BRITISH Prime Minister Gordon Brown’s bid to re-establish confidence in his government days before he sets out the budget is being thwarted by a sleaze scandal he cannot shake off.
Despite a week of resignations and apologies, during which the prime minister sought to end a scandal about offensive emails sent by one of his closest advisers, Brown’s weekend opinion poll ratings suggest voters are unimpressed.
Support for his Labour Party slumped to 26% in two opinion polls in yesterday’s newspapers — with one putting the opposition Conservatives as much as 19 points ahead — before the budget on Wednesday.
Another survey showed over a third of voters said they trusted Brown’s government less in the wake of the email scandal involving smears about Conservative rivals.
Brown’s aide Damian McBride was forced to resign a week ago after sending emails containing unfounded smears and Brown later apologised for his adviser’s actions.
Media commentators were quick to forecast doom for Brown’s party: “Labour Death Throes” was the Sunday Express tabloid’s headline and the Sunday Telegraph said Brown was “paying a heavy price for the email saga that has engulfed his government”.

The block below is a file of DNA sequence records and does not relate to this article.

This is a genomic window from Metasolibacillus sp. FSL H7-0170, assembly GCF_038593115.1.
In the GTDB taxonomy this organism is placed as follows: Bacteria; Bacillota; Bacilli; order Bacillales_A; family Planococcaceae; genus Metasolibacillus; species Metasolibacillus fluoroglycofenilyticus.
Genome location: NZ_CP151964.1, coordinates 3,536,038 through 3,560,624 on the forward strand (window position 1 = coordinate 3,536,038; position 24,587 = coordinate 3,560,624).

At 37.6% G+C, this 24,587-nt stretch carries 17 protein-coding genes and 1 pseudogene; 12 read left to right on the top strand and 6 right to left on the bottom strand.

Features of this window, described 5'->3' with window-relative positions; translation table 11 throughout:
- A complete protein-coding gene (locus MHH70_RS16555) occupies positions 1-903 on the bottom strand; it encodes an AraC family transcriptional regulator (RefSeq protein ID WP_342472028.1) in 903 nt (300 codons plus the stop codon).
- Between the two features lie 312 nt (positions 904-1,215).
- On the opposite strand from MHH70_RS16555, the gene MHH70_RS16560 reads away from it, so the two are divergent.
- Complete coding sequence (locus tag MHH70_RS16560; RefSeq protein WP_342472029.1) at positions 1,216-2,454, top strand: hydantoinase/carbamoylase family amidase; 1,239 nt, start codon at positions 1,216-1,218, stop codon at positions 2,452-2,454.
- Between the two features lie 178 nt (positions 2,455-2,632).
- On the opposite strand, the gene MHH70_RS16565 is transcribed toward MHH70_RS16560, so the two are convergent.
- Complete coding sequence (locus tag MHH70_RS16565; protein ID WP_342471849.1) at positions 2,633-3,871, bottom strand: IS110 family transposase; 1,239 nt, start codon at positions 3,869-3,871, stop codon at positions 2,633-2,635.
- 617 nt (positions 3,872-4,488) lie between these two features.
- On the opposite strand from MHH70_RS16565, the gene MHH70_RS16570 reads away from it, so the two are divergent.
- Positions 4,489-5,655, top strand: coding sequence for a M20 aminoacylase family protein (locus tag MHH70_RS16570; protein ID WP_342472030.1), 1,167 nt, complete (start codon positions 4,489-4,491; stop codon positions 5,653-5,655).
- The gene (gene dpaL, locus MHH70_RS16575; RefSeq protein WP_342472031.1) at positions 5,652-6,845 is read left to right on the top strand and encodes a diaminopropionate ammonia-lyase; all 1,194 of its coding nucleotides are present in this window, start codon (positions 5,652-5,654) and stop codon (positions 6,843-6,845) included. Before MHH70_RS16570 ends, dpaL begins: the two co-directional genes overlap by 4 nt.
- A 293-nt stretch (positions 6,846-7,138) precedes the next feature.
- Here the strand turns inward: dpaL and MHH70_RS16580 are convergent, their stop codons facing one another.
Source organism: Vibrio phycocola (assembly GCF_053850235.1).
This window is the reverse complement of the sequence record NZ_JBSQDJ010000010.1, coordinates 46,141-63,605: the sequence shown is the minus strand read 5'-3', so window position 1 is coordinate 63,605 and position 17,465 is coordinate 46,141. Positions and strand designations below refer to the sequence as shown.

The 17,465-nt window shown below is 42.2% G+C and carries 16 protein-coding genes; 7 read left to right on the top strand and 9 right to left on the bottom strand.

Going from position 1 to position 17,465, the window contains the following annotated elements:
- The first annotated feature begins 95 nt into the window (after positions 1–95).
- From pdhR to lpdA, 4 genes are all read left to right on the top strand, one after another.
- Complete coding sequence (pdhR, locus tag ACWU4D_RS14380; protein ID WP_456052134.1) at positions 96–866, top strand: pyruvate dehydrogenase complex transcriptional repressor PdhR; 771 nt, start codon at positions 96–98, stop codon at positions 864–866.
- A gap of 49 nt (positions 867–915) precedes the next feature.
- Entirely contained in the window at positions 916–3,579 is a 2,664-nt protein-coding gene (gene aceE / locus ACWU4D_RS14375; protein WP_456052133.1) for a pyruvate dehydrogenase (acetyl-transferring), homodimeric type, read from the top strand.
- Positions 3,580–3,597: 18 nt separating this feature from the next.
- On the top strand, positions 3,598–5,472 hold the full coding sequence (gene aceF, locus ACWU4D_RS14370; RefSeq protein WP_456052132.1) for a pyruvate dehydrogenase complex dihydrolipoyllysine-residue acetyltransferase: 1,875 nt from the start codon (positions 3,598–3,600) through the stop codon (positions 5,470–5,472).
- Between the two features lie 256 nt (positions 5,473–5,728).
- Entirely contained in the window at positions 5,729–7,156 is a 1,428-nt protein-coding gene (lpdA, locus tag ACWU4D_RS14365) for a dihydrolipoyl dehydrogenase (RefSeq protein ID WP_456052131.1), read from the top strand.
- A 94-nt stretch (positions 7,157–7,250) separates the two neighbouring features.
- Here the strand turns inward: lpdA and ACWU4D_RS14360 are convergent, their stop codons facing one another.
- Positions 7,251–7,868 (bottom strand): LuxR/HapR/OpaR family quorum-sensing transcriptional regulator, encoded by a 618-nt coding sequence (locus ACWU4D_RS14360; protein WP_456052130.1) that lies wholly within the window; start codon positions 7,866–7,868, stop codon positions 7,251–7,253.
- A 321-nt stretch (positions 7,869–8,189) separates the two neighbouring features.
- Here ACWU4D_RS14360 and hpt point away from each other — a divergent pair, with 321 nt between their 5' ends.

Even the left-of-centre Observer newspaper, traditionally more supportive of Labour, wrote an editorial about the government’s last days and urged Brown to “re-engage with a public heartily sick with the political class”.
“What is needed from Mr Brown, as the Labour government enters its final year, is a new sense of leadership based on moral and political candour,” it said.
More worrying for Brown, key figures within his own party also cautioned the public is tiring of Labour’s failings.
“Anyone reading the papers today would not think it was going to be on the medal podium,” Olympics minister Tessa Jowell told Sky television when asked about her party’s performance.
Brown must call an election by mid-2010 and is battling a deep recession which is pushing millions into the ranks of the unemployed and threatening to explode government finances.
With the prospect of unemployment soaring over three million by the end of the year, Brown is planning a £2bn (€2.26bn) package to boost jobs as a centrepiece of his budget.
He has injected a massive fiscal stimulus to try to get the economy out of recession and is hoping this will begin to bear fruit before he goes to the polls — most likely in May or June next year.
But the desperate state of public finances is limiting his ability to offer further fiscal boosts to free up credit, spur businesses on and encourage consumers to spend.
Analysts expect Chancellor Alistair Darling to announce in the budget public borrowing will rise as high as 12% of gross domestic product in 2009.
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